US-Geheimdienste werden generalüberholt
--- Die US-Geheimdienste, die vor allem aufgrund des 11. Septembers unter Beschuss gekommen sind und generell zu den größten Quellen der allgemeinen Verunsicherung alias Desinformation zählen, sollen jetzt auf Grundlage eines nur noch von Bush zu unterzeichnenden Gesetzes gründlich reformiert werden. Der Ecomomist beleuchtet die Änderungen, die von der 9-11-Kommission empfohlen wurden: The most important aspect of the bill is its focus on intelligence co-ordination. It will create a new National Intelligence Director (NID). ... The September 11th commission, making its recommendations in July, found that the various bits of the government, including the police, the CIA and the FBI, may just have had enough information to foil the plot to attack the World Trade Centre and the Pentagon. But competition between agencies, and a culture of secrecy born of cold-war fears of Soviet penetration, kept them from sharing what they knew. The NID will make sure that they do pass information round, and will present their consensus to the president. A new National Counterterrorism Centre will be the institutional locus of this information-sharing. ... More controversially among the various intelligence bureaucrats, the new bill will also give the NID control over their budgets. This was opposed by the Pentagon, which controls around 80% of overall intelligence spending (thanks largely to its stock of expensive electronic kit, including satellites). ... In the wake of the Iraq war, as well as the spies’ failure to foresee September 11th, many believe that the problem was not fragmentation, but just the opposite. A congressional investigation into the lack of weapons of mass destruction in Iraq criticised the spy services for “group think”. Too many people began with the same assumption—that Iraq still had stockpiles of banned weapons. In this echo-chamber environment, raw intelligence that supported the case for the existence of such weapons was played up, and that which cast doubt on them was dismissed.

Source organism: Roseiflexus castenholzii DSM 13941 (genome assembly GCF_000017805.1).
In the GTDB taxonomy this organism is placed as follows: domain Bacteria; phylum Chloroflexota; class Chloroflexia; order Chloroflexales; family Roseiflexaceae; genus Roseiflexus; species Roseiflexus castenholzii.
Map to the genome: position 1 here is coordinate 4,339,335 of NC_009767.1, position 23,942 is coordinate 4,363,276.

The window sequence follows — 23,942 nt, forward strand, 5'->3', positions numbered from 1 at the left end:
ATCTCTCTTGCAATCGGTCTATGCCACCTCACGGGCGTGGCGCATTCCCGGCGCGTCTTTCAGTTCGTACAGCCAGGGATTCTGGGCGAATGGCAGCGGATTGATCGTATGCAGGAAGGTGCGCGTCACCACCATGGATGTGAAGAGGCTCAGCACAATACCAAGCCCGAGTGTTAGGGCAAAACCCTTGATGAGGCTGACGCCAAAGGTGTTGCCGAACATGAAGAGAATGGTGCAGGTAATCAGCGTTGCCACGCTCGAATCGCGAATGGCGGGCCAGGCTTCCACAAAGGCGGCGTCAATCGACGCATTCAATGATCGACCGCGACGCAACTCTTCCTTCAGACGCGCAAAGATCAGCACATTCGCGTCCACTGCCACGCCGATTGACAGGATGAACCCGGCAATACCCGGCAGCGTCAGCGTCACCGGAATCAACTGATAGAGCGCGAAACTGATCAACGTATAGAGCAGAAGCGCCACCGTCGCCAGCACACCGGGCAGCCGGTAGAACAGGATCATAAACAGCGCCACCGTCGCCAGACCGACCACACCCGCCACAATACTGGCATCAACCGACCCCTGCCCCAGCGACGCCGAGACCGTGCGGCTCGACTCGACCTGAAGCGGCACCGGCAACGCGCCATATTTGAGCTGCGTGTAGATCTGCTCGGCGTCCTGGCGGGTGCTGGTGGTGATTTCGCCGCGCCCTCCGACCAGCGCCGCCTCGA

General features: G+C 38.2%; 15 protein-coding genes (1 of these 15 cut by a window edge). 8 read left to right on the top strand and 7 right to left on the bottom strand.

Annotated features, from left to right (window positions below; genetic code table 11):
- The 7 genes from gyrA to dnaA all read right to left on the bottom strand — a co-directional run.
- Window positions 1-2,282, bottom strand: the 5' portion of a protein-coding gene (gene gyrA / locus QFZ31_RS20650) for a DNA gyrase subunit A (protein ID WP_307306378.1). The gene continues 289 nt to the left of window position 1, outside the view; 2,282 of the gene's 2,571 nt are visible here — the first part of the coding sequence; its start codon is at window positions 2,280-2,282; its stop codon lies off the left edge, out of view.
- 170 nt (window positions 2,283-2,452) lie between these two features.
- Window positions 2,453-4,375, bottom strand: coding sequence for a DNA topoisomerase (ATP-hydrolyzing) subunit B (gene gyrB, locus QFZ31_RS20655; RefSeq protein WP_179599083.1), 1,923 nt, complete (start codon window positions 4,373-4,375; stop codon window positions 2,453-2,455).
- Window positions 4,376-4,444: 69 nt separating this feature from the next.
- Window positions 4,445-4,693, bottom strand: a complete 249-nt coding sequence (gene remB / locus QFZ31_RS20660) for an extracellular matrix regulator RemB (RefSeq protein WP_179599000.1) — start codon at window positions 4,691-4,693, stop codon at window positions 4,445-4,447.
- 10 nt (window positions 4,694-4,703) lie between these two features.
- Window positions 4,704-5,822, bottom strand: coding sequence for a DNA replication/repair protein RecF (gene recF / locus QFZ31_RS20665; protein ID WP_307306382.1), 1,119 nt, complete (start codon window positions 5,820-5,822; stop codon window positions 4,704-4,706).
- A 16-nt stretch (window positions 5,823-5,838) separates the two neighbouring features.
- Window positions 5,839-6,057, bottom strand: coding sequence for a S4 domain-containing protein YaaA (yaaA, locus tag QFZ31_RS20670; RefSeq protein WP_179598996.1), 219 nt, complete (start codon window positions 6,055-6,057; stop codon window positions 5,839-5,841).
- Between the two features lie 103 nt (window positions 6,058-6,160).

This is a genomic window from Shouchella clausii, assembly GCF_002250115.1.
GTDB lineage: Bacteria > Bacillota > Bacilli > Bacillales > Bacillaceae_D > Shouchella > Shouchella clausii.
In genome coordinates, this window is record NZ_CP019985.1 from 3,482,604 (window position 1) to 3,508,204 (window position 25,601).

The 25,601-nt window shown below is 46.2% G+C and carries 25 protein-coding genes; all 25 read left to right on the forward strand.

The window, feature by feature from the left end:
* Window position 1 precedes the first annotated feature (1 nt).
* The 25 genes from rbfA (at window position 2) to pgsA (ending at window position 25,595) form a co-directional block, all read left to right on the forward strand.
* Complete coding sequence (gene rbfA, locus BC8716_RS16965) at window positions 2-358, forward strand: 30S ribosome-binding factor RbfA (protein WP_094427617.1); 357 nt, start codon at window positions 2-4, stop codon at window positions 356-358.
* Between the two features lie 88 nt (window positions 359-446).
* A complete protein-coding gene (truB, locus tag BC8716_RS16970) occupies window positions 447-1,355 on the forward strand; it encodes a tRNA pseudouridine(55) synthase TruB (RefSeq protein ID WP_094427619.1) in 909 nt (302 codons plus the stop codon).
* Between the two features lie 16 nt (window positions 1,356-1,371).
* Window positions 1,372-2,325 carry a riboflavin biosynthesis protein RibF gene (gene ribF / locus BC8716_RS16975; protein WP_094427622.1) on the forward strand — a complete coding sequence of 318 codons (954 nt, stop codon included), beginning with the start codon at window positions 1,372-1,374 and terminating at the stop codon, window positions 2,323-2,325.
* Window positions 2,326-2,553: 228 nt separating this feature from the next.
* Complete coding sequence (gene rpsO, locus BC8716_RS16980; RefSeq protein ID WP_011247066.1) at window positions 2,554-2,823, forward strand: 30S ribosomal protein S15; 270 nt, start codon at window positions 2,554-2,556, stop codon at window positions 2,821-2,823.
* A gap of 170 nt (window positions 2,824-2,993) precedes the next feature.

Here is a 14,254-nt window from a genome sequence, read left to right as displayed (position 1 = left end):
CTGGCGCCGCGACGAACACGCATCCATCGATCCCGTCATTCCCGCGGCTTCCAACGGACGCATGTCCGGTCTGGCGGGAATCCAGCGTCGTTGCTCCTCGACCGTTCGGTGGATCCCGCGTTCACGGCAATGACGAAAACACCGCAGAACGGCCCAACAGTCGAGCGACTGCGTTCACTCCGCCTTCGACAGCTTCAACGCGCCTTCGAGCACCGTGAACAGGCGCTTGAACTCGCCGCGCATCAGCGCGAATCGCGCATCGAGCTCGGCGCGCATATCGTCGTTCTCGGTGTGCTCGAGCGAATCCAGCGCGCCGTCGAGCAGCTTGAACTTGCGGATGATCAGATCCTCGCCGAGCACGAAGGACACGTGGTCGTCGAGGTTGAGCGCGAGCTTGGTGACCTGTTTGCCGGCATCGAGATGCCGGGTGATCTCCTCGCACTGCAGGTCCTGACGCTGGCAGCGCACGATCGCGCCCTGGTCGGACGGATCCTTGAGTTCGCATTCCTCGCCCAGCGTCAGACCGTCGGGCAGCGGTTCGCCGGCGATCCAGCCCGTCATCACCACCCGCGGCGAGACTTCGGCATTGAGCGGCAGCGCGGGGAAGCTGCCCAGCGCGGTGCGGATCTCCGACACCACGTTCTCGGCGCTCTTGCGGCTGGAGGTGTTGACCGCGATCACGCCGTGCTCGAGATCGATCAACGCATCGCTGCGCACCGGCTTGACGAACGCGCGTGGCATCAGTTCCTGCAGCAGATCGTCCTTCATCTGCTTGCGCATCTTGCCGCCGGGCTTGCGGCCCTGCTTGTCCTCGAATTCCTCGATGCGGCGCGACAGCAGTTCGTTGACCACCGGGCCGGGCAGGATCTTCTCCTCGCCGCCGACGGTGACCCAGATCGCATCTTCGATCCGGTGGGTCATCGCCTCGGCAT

Kritik kommt auch von Bürgerrechtlern -- obwohl sie erstmals ein eigenens Panel bei dem neuen neuen Nationalen Geheimdienstdirektor bekommen sollen: The bill also calls for creation of a civil-liberties board, charged with ensuring that the government's war on terror does not infringe on civil liberties and privacy. Still, the American Civil Liberties Union said it was opposed to the measure. "This restructuring will centralize the intelligence community's surveillance powers, increasing the likelihood for government abuses, without creating sufficient corresponding safeguards," the organization said.. Man darf gespannt sein, ob das über 600 Seiten starke Gesetz die Kultur der sich aus 40 Mrd. Dollar finanzierenden 15 bekannten US-Dienste ändert.
Update: Die Washington Post hat weitere Kritikpunkte an dem Gesetz zusammengestellt: The intelligence package that Congress approved this week includes a series of little-noticed measures that would broaden the government's power to conduct terrorism investigations, including provisions to loosen standards for FBI surveillance warrants and allow the Justice Department to more easily detain suspects without bail. ... Sen. Russell Feingold (D-Wis.) said that while he voted for the bill because of its intelligence reforms, he opposed much of the expansion of law enforcement power. Most of it was not part of the Sept. 11 panel's recommendations. "I am troubled by some provisions that were added in conference that have nothing to do with reforming our intelligence network," Feingold said. He later added: "This Justice Department has a record of abusing its detention powers post-9/11 and of making terrorism allegations that turn out to have no merit."